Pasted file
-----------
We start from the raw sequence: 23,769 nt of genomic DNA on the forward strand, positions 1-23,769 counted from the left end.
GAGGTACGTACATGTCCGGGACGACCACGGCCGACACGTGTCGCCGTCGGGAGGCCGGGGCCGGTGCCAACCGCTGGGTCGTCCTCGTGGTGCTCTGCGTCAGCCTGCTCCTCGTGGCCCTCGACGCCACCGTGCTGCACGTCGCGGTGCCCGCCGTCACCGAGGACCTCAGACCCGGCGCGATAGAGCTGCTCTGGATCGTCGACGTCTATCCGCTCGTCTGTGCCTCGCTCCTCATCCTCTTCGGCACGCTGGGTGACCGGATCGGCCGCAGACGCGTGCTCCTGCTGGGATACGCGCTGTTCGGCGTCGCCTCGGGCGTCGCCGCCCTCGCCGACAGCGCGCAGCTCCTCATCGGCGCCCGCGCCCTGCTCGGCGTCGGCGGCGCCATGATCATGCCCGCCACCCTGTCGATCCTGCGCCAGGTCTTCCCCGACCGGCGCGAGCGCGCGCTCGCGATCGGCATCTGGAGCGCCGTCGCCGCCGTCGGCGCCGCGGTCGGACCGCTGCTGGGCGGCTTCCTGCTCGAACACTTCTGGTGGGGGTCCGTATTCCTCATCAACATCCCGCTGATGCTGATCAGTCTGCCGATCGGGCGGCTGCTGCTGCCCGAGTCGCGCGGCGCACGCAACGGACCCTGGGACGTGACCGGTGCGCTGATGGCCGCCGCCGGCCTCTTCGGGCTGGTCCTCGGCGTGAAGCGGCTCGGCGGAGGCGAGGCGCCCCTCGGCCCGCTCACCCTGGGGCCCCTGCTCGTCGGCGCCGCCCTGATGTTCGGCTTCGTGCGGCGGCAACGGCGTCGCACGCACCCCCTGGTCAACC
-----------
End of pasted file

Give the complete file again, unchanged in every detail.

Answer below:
We start from the raw sequence: 23,769 nt of genomic DNA on the forward strand, positions 1-23,769 counted from the left end.
GAGGTACGTACATGTCCGGGACGACCACGGCCGACACGTGTCGCCGTCGGGAGGCCGGGGCCGGTGCCAACCGCTGGGTCGTCCTCGTGGTGCTCTGCGTCAGCCTGCTCCTCGTGGCCCTCGACGCCACCGTGCTGCACGTCGCGGTGCCCGCCGTCACCGAGGACCTCAGACCCGGCGCGATAGAGCTGCTCTGGATCGTCGACGTCTATCCGCTCGTCTGTGCCTCGCTCCTCATCCTCTTCGGCACGCTGGGTGACCGGATCGGCCGCAGACGCGTGCTCCTGCTGGGATACGCGCTGTTCGGCGTCGCCTCGGGCGTCGCCGCCCTCGCCGACAGCGCGCAGCTCCTCATCGGCGCCCGCGCCCTGCTCGGCGTCGGCGGCGCCATGATCATGCCCGCCACCCTGTCGATCCTGCGCCAGGTCTTCCCCGACCGGCGCGAGCGCGCGCTCGCGATCGGCATCTGGAGCGCCGTCGCCGCCGTCGGCGCCGCGGTCGGACCGCTGCTGGGCGGCTTCCTGCTCGAACACTTCTGGTGGGGGTCCGTATTCCTCATCAACATCCCGCTGATGCTGATCAGTCTGCCGATCGGGCGGCTGCTGCTGCCCGAGTCGCGCGGCGCACGCAACGGACCCTGGGACGTGACCGGTGCGCTGATGGCCGCCGCCGGCCTCTTCGGGCTGGTCCTCGGCGTGAAGCGGCTCGGCGGAGGCGAGGCGCCCCTCGGCCCGCTCACCCTGGGGCCCCTGCTCGTCGGCGCCGCCCTGATGTTCGGCTTCGTGCGGCGGCAACGGCGTCGCACGCACCCCCTGGTCAACC